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Pressure for John Key to raise retirement age

Monday 28 May 2012 6:15 p.m.

By political editor Duncan Garner

Prime Minister John Key is holding firm to his promise not to raise the retirement age, despite evidence from last week's Budget suggesting the current age of 65 is unsustainable.

An old political ally has joined the call for the Prime Minister to change his mind.

New Zealand Superannuation pays $350 a week, $520 if you're married, and you get it whether you're dirt poor or filthy rich.

“The age of eligibility simply has to go up,” says Don Brash

But John Key doesn't think the silver tsunami's a problem.

Despite cutting most things, including the paper boy's tax rebate, in the last Budget, National Super remains the elephant in the room.

Mr Key has promised not to touch it, or he'll resign.

He continues to dismiss the issue as not important.

“I can't rule out what other Government's will do, but even if I had not made that pledge it is not something we would have changed in Budget in 2012,” says John Key.

But the Budget paints an alarming picture of the cost of the ageing population.

In 2006 it cost $6.8 billion, this year $9.5b.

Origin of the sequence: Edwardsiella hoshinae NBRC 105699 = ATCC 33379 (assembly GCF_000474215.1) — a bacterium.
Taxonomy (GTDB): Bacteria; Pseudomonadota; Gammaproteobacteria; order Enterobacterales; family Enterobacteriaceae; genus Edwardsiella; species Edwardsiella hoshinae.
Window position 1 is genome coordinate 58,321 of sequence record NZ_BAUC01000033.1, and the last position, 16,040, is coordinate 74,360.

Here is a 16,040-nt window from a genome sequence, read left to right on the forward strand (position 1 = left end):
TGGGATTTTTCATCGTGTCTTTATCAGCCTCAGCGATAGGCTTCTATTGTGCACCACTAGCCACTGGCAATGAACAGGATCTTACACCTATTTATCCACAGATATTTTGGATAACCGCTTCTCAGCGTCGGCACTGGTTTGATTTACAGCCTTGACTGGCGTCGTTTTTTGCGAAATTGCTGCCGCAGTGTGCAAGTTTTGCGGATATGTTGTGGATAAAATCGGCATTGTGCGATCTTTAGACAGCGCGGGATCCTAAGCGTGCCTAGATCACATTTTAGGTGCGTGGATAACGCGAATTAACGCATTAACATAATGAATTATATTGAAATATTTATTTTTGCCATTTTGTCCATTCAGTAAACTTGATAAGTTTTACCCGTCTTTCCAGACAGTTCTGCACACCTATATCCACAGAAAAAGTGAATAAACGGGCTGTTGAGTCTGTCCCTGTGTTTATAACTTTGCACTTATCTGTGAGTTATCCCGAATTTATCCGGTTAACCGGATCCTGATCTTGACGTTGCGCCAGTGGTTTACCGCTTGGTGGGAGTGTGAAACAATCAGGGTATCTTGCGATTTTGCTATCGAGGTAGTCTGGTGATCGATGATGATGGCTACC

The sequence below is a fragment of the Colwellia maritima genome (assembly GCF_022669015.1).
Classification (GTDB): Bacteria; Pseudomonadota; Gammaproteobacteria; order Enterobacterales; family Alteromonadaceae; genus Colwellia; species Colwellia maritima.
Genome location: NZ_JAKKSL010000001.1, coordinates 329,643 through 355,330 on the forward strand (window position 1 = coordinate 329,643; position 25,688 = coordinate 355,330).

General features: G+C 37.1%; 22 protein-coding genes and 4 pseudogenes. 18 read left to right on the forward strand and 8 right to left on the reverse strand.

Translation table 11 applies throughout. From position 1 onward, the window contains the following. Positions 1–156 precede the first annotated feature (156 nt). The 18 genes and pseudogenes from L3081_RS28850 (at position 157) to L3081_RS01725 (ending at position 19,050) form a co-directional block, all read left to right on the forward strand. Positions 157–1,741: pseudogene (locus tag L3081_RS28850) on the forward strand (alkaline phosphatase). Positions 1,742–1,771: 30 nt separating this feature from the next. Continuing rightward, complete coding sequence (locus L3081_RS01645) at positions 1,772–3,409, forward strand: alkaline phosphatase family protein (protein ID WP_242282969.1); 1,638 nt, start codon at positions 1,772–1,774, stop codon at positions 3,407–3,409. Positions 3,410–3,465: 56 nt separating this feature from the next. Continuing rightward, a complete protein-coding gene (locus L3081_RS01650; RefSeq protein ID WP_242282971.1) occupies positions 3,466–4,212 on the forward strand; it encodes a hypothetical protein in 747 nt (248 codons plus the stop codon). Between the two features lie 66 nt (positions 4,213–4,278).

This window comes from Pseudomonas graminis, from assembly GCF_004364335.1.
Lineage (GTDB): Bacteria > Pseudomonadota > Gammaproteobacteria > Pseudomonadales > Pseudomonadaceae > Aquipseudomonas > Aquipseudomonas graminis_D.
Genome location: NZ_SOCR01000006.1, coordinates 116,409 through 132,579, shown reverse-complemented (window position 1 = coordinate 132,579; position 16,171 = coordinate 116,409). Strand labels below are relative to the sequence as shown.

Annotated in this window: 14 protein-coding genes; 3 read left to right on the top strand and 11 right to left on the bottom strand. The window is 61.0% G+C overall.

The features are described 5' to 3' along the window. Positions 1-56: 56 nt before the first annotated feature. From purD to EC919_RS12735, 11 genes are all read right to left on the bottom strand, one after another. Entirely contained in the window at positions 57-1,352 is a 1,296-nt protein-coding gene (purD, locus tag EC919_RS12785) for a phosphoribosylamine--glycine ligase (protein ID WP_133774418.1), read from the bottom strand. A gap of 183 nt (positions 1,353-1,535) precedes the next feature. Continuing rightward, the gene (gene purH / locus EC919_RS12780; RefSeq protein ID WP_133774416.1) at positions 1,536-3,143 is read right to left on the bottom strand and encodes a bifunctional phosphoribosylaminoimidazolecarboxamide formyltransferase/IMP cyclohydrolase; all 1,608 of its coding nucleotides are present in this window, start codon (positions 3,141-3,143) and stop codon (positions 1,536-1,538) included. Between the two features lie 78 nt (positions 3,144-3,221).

In 2016 we'll spend exactly the same amount on the entire education budget.

Mr Key says the issues came up for discussion during the Budget process, but not seriously.

“There are always recommendations from Treasury,” he says. “We kicked the tyres but no serious consideration.”

Labour has offered cross-party talks to help Mr Key out.

Mr Key's not interested in the offer, but increasing the age by a year would save $750 million annually.

Already Iceland, Norway, Ireland, Australia, the Netherlands, Denmark, the United States, Germany and Britain are moving to 67.

The man Mr Key replaced says he should break his promise.

“The mark of a true leader is someone who recognises he made a mistake,” says Don Brash.

There is a ready made solution.

The Retirement Commissioner says from 2020 New Zealand should increase the age by just two months every year until 2033, when the retirement age becomes 67.

We asked Mr Key, why not agree to that?

“I don't see any particular need to do that, no. It may be for another day, but not for today.”

So Mr Key is certainly boxed in by his promise to quit if he changes it. But by the next election his promise will look economically daft, and he may at least have to suggest a public referendum on the issue as a way out.

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